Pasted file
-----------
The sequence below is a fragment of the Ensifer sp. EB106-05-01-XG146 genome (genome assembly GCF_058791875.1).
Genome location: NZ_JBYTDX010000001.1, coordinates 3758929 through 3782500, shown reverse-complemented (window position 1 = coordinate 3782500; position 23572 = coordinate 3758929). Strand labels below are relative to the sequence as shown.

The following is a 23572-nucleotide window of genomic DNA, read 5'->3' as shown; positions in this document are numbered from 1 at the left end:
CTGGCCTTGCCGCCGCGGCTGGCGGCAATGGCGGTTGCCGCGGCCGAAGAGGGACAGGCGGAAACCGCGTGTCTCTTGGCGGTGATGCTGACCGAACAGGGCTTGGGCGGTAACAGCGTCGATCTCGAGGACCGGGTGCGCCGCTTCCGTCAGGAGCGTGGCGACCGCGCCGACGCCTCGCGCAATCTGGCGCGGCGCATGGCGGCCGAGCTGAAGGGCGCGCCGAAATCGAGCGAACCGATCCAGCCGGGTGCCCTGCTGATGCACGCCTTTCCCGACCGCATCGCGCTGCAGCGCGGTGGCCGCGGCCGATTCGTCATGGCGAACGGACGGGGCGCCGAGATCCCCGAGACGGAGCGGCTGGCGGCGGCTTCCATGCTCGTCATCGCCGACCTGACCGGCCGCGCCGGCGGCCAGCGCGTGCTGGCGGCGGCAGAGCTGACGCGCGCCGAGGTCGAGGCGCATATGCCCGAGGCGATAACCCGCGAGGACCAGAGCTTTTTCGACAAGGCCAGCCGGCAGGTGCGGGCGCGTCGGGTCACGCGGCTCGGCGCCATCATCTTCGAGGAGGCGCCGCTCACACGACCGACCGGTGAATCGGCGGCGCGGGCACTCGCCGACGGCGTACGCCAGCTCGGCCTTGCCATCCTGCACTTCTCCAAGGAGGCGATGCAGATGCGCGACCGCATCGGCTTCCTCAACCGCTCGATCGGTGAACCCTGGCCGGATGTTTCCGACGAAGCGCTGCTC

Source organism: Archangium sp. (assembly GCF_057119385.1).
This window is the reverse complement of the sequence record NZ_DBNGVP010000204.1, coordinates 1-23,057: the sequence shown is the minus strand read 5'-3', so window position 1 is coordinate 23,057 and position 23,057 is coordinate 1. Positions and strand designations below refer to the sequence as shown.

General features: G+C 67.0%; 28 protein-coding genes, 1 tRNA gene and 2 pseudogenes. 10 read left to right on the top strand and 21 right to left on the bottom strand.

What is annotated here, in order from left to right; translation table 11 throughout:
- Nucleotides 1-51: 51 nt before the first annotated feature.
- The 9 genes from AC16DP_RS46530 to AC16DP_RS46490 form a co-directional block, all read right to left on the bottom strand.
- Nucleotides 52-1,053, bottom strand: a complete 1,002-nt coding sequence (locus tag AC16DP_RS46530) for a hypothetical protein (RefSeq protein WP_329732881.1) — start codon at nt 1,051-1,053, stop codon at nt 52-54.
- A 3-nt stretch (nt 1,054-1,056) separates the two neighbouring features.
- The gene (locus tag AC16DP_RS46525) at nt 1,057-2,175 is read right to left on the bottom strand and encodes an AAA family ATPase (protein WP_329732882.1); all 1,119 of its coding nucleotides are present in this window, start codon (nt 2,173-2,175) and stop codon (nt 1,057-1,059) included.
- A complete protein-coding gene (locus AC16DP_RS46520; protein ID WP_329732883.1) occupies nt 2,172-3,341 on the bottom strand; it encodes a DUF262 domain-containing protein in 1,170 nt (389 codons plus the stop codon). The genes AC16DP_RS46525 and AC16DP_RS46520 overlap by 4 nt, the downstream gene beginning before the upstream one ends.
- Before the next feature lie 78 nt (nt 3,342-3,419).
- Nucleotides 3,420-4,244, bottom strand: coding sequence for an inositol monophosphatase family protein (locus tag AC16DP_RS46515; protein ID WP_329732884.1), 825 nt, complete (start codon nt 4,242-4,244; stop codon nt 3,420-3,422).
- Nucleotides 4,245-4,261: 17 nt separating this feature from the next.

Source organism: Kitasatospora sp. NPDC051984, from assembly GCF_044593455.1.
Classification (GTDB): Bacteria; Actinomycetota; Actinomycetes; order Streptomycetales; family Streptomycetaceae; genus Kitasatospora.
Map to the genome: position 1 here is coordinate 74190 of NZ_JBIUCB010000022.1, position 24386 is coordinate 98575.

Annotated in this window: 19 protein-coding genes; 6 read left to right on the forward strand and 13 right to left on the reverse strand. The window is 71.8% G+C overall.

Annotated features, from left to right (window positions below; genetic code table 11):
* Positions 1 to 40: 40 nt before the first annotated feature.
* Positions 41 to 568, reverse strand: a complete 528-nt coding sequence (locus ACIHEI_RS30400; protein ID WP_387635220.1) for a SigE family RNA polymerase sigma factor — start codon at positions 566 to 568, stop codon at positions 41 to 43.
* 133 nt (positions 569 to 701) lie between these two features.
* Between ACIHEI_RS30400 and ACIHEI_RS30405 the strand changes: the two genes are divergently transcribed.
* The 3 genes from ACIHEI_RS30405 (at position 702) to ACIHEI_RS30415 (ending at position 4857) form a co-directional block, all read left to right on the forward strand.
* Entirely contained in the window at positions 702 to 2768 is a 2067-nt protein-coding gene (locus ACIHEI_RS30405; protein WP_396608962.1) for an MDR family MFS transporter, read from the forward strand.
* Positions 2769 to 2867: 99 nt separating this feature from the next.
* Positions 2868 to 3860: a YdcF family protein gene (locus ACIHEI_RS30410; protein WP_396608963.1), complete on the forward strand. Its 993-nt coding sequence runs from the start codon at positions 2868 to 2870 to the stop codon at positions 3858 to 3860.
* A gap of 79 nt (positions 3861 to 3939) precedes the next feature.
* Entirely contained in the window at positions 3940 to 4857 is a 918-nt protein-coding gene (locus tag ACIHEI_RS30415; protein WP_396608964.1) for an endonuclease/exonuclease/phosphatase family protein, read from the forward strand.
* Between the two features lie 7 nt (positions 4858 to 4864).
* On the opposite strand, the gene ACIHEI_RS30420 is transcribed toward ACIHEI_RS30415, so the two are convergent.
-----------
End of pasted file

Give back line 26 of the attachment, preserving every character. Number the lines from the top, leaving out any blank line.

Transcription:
* Between ACIHEI_RS30400 and ACIHEI_RS30405 the strand changes: the two genes are divergently transcribed.